EmpireAvenue

I always get a little blown away any time I meet a social media “guru” or “specialist” who isn’t using Empire Avenue. Granted, I wasn’t impressed the first time I gave it a shot in 2011, but since rejoining the site in May of 2012 I’ve learned that it may be the most invaluable tool in the world of social media promotions.

The problem is that it’s a “game” and as a result, many social media people dismiss it. Who has time for fun and games when there’s Facebook posts to promote or blog posts to write? Once you get passed the gaming aspect of the service, you realize that it’s much deeper and more useful than that.

The community component of the service is strong. Yes, there are influencers like Chris Pirillo and Chris Voss on it, but it’s in the active user base of mid- to high-level social media experts that the real juice comes into play. The connections that are possible for active users (I won’t call them players because the game component of it is just too miniscule and almost a distraction) are of a higher quality than just about any site.

It isn’t just the community, though. There are plenty of places to meet influencers and people who work in social media. The tangible benefit is in the missions. Through missions, users are able to get assistance from high-quality social media users without having to coax or (gulp) buy engagement for clients.

Missions are actions that are paid for through Eaves, the currency on Empire Avenue. They have a wide range of possible uses from “read and comment on my blog post” to “retweet me”. Before you jump at me with an organic social media engagement tirade, keep in mind that the quality of the users fulfilling the missions is the highest possible. Yes, there are spammers on the site, but the bulk of the active users are great people with strong Klout scores and an abundance of active followers. These aren’t bots. The game is too hard for bots, making it a nice way to weed out the spammers.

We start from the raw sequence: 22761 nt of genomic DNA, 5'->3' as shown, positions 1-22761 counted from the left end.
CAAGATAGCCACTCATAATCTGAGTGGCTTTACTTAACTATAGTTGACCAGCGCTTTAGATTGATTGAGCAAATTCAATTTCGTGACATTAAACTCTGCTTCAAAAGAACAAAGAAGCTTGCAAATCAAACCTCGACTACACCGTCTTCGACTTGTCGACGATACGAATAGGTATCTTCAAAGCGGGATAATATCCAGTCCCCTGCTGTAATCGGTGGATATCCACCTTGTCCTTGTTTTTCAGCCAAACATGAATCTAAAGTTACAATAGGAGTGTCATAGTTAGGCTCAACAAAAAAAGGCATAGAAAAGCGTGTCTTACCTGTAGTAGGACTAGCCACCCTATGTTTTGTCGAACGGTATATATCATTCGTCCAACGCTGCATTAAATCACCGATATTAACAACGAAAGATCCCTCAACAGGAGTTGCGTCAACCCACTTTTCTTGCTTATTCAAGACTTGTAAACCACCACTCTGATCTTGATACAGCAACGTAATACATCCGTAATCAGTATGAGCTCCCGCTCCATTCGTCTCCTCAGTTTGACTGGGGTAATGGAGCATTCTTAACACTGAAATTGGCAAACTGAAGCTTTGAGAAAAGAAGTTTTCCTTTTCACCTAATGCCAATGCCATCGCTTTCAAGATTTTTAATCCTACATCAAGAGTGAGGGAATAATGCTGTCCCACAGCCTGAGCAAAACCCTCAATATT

That’s the key. It isn’t easy. You can’t just sign up for the site and get 30 people with high Klout scores to suddenly retweet you. It takes time. It takes activity. It takes playing the social stock market game component of the service and building up the currency to pay for the missions. This factor alone is enough to keep the spammers at bay.

Get on and get rolling immediately. Ford, Dell, Nokia – they all use the service. There’s an investment of time, but it’s worth it once you get to the point that you can start directing quality social engagements to help fulfill your goals through missions. There are easier methods, of course, but those normally end up giving you a lot of bulk numbers that bring nothing of value. On Empire Avenue, the value is in the people.

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Written by Scarlett Madison
+Scarlett Madison is a mom and a friend. She blogs for a living at Social News Watch but really prefers to read more than write. Find her on Twitter, Facebook, and Pinterest.